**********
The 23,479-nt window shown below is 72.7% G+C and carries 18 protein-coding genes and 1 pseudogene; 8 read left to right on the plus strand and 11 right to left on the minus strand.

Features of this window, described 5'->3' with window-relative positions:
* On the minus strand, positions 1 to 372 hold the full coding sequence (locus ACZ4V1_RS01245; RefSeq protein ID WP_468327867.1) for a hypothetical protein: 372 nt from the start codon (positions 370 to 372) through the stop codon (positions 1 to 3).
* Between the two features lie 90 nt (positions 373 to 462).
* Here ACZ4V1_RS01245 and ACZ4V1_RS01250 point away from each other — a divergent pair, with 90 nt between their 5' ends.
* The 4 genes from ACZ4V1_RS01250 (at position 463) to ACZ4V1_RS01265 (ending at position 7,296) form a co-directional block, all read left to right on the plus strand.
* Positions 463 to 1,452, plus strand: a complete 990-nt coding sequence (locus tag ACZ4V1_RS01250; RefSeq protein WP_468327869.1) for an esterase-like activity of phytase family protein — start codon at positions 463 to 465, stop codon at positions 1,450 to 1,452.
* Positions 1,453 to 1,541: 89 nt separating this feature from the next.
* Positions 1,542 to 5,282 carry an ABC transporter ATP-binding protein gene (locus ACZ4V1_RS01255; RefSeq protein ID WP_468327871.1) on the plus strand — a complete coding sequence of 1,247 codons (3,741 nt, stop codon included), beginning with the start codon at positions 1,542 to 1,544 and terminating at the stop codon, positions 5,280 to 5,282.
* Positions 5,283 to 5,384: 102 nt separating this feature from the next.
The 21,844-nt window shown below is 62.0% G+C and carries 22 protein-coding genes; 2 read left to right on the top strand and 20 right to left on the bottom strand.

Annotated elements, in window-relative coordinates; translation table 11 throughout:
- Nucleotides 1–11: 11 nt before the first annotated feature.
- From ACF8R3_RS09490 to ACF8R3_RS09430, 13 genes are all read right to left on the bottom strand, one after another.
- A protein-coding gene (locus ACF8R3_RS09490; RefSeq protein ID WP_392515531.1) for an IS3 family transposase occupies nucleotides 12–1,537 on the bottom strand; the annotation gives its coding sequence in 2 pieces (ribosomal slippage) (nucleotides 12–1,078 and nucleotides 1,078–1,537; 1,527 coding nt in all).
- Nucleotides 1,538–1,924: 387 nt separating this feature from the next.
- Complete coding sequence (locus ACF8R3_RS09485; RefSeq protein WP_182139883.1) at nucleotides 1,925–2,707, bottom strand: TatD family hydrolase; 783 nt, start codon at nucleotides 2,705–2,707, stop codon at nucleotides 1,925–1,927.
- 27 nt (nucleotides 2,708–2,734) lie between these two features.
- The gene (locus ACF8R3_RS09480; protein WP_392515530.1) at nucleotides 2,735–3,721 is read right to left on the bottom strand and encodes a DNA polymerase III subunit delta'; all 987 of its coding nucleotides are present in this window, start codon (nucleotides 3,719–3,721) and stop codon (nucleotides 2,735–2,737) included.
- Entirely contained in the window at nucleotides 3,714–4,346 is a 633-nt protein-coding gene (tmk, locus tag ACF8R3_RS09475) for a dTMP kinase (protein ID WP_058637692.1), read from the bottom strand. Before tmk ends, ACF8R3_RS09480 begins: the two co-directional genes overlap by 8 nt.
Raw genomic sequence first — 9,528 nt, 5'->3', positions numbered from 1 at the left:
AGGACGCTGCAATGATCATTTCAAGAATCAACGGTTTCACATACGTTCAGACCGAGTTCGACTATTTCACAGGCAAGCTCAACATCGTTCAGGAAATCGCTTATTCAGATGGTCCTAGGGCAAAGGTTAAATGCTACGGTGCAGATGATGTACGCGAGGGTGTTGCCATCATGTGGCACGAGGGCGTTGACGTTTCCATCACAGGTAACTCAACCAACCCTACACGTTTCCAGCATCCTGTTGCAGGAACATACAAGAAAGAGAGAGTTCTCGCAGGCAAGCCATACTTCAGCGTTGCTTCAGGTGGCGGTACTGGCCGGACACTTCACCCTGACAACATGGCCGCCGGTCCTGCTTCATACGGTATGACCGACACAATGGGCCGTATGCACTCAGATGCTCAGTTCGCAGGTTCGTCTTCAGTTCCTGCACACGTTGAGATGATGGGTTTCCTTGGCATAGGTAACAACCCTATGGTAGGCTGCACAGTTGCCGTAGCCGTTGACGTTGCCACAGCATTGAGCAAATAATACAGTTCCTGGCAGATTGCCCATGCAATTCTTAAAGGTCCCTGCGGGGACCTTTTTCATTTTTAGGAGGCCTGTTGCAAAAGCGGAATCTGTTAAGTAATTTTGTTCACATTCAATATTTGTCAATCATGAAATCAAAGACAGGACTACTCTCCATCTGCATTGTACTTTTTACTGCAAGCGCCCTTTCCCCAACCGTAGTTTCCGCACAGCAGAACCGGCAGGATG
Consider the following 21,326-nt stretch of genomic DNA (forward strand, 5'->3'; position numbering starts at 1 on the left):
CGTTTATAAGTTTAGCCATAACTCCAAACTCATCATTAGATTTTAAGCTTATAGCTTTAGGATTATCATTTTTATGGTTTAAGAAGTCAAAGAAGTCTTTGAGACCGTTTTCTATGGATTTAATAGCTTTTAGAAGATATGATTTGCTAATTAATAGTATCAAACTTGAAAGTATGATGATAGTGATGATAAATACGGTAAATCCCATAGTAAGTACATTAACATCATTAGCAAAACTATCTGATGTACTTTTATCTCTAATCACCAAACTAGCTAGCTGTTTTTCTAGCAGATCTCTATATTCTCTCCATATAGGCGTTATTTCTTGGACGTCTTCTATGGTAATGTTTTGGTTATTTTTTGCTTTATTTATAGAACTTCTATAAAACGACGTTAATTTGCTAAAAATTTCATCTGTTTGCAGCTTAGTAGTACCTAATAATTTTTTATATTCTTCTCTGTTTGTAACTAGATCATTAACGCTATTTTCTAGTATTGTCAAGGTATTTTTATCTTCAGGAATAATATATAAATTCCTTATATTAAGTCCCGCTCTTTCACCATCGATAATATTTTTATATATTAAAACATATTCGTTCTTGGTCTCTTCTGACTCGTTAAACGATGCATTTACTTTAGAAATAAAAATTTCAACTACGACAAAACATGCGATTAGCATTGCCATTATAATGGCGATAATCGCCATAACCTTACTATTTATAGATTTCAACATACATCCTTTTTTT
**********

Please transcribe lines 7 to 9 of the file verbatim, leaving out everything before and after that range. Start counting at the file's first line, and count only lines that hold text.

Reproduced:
* Positions 463 to 1,452, plus strand: a complete 990-nt coding sequence (locus tag ACZ4V1_RS01250; RefSeq protein WP_468327869.1) for an esterase-like activity of phytase family protein — start codon at positions 463 to 465, stop codon at positions 1,450 to 1,452.
* Positions 1,453 to 1,541: 89 nt separating this feature from the next.
* Positions 1,542 to 5,282 carry an ABC transporter ATP-binding protein gene (locus ACZ4V1_RS01255; RefSeq protein ID WP_468327871.1) on the plus strand — a complete coding sequence of 1,247 codons (3,741 nt, stop codon included), beginning with the start codon at positions 1,542 to 1,544 and terminating at the stop codon, positions 5,280 to 5,282.